Paul Clement has had an extravagant pre-managerial career, starting at Chelsea as a trainee coach, coupling that with a PE teacher job on the side, and then working his way up the youth teams to eventually assist first team duties.
When Carlo Ancelotti was hired between the 09/10-10/11 seasons, Clement became his right hand man, and the Englishman followed him across Europe in his backroom staff to Real Madrid, PSG and finally, Bayern Munich. After a short spell at Derby County in the Championship on his maiden journey away from the Italian’s ear, he returned to ask for a favour as the latest Swansea manager.
Having kept them up after a shaky start under two previous coaches, Clement required a replacement for their departed playmaker, Gylfi Siggurdson. Working his contacts in Bavaria, he hobbled together a short contract that would secure the services of still one of the most sought after young players in Europe, Renato Sanches. The thing is, they had just signed a square peg for a round hole.
The reason why I think Renato Sanches has failed to make an impact in the league is due to his position in the team. He has made two bad career decisions in a row: moving too soon and then failing to challenge a tough Munich midfield, and now his current predicament at Swans.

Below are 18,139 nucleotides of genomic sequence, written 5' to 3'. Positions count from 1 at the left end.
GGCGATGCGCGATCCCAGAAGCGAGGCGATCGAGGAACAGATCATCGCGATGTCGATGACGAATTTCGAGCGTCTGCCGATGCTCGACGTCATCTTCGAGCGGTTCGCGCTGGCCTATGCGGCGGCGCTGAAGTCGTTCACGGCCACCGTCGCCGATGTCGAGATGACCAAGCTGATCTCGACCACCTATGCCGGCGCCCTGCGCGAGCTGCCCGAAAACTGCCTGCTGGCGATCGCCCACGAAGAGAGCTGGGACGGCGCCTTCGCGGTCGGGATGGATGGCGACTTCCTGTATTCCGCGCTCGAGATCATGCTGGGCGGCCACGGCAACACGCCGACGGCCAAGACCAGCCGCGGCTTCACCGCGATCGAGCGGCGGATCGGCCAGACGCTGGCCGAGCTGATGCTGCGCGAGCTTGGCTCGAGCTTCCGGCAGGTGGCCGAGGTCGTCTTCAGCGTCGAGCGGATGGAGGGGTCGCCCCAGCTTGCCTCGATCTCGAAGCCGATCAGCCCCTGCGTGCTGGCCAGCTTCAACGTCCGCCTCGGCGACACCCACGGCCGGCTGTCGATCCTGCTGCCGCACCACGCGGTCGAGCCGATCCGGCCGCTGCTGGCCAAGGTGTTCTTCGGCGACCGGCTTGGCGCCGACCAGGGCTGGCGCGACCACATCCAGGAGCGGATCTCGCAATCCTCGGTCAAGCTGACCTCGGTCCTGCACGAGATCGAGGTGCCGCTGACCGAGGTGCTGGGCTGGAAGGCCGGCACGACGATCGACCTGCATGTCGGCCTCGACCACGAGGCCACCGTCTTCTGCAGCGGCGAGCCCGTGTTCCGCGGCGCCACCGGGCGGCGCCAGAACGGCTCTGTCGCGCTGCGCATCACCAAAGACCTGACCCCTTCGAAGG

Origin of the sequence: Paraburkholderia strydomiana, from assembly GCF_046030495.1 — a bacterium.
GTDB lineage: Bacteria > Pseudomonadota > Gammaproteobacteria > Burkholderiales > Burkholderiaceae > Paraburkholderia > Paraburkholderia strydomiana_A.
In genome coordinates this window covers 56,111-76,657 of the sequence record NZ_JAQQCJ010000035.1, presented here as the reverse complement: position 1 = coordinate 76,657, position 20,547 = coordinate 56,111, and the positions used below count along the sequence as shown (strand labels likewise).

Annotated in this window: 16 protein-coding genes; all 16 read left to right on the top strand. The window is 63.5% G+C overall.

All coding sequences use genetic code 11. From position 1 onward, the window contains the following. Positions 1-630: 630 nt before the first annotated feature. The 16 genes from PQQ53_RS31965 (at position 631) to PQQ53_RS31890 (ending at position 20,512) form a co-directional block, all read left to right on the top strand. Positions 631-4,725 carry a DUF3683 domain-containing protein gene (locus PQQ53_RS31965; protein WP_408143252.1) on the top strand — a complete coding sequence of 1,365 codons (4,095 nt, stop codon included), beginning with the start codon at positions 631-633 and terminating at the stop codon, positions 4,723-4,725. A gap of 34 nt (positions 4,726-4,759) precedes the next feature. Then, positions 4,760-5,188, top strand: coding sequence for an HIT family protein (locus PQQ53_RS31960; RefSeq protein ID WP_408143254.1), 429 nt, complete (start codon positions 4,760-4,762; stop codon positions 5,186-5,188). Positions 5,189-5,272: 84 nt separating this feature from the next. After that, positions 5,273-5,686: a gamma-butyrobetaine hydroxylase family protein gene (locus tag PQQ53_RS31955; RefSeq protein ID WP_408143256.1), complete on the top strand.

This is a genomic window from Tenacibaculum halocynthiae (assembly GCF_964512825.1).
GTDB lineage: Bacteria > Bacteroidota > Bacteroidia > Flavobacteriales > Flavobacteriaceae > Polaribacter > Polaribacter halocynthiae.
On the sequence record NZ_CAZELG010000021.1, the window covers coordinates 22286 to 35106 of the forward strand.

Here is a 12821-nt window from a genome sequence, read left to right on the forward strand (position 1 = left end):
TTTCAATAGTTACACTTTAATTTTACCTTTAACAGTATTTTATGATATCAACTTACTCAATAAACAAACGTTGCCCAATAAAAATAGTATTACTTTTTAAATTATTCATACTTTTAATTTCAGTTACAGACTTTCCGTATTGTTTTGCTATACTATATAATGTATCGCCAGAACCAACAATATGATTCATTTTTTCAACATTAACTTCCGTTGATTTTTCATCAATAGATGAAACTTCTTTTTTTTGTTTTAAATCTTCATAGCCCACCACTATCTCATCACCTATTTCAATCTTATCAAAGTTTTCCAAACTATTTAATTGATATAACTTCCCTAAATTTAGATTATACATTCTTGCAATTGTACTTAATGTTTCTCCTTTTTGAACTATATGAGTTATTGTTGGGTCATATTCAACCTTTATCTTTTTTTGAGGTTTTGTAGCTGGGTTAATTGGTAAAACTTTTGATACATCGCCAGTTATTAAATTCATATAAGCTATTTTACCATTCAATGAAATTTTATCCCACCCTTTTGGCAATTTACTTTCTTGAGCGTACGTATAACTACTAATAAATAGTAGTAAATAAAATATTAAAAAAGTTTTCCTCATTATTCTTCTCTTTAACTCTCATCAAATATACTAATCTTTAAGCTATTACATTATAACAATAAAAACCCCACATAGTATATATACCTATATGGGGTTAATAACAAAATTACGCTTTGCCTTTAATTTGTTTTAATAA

The Portuguese isn’t a playmaker. While blessed with a hammer for a foot, he isn’t known for pulling the strings in the same way the Icelandic would. He is a box to box midfielder in the mould of a Genaro Gattuso or Arturo Vidal; combative, energetic and possessed with the range to give goalkeepers a heart attack from far away.
Sanches sets sail from Swansea
In my mind, the misconception of him being a playmaker has hindered Sanches’ development. When pushed against a wall, he often tries to carry the team and take on a higher workload than he is able. He is truly talented at what he does, but he has either lost the confidence to pull it off or Clement—who should be familiar with his skillset—is playing him out of position for a variety of reasons that don’t make sense in the case of the young man from Lisbon. In search of a big name to fill the seats and the pockets of Swansea has he been forced to play out of position? Or was he really just a one season wünderkind, for whom everything clicked in Portugal, but who is now finding himself out of his depth in the Premier League?
On paper, Swansea was the ideal choice for him to make: selecting a side that often played good football, under a manager that both his club and the players trusts, with the benefit of being a star player in a big league to showcase his talents. But it hasn’t worked out for Bulo, and it seems now that he has to either hope a purple patch is on the horizon, or he has to cut his losses and seek greener pastures somewhere else.
With various outlets reporting a swift exit after finer details are agreed upon, it seems the latter is impending and his transfer is a bust. But knowing his fighting attitude, I doubt this will be the last time he gets a shot at a great opportunity.